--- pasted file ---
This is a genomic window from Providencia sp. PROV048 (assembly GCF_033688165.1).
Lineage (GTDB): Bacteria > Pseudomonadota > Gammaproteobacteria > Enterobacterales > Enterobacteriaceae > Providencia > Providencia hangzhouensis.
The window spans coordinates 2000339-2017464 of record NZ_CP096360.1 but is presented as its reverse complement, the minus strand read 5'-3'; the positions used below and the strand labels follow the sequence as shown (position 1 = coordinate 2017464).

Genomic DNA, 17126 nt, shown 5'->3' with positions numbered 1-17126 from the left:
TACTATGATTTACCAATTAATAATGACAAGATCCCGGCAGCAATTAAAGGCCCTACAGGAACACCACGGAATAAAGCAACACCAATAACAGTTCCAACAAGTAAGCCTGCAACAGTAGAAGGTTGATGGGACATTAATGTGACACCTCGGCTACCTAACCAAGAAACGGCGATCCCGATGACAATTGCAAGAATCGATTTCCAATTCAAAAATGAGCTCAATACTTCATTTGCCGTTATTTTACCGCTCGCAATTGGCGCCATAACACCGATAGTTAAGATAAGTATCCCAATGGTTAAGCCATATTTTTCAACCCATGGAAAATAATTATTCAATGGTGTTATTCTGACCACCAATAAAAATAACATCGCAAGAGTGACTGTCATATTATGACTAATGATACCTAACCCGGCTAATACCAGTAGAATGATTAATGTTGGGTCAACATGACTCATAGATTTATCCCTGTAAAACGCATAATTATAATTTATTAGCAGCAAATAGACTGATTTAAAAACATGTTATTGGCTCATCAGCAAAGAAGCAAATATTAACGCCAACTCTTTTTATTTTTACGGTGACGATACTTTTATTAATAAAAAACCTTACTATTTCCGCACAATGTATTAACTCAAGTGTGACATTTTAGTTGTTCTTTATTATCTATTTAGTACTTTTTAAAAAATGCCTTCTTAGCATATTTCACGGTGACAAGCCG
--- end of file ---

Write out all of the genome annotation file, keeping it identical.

This is a genomic window from Providencia sp. PROV048 (assembly GCF_033688165.1).
Lineage (GTDB): Bacteria > Pseudomonadota > Gammaproteobacteria > Enterobacterales > Enterobacteriaceae > Providencia > Providencia hangzhouensis.
The window spans coordinates 2000339-2017464 of record NZ_CP096360.1 but is presented as its reverse complement, the minus strand read 5'-3'; the positions used below and the strand labels follow the sequence as shown (position 1 = coordinate 2017464).

Genomic DNA, 17126 nt, shown 5'->3' with positions numbered 1-17126 from the left:
TACTATGATTTACCAATTAATAATGACAAGATCCCGGCAGCAATTAAAGGCCCTACAGGAACACCACGGAATAAAGCAACACCAATAACAGTTCCAACAAGTAAGCCTGCAACAGTAGAAGGTTGATGGGACATTAATGTGACACCTCGGCTACCTAACCAAGAAACGGCGATCCCGATGACAATTGCAAGAATCGATTTCCAATTCAAAAATGAGCTCAATACTTCATTTGCCGTTATTTTACCGCTCGCAATTGGCGCCATAACACCGATAGTTAAGATAAGTATCCCAATGGTTAAGCCATATTTTTCAACCCATGGAAAATAATTATTCAATGGTGTTATTCTGACCACCAATAAAAATAACATCGCAAGAGTGACTGTCATATTATGACTAATGATACCTAACCCGGCTAATACCAGTAGAATGATTAATGTTGGGTCAACATGACTCATAGATTTATCCCTGTAAAACGCATAATTATAATTTATTAGCAGCAAATAGACTGATTTAAAAACATGTTATTGGCTCATCAGCAAAGAAGCAAATATTAACGCCAACTCTTTTTATTTTTACGGTGACGATACTTTTATTAATAAAAAACCTTACTATTTCCGCACAATGTATTAACTCAAGTGTGACATTTTAGTTGTTCTTTATTATCTATTTAGTACTTTTTAAAAAATGCCTTCTTAGCATATTTCACGGTGACAAGCCG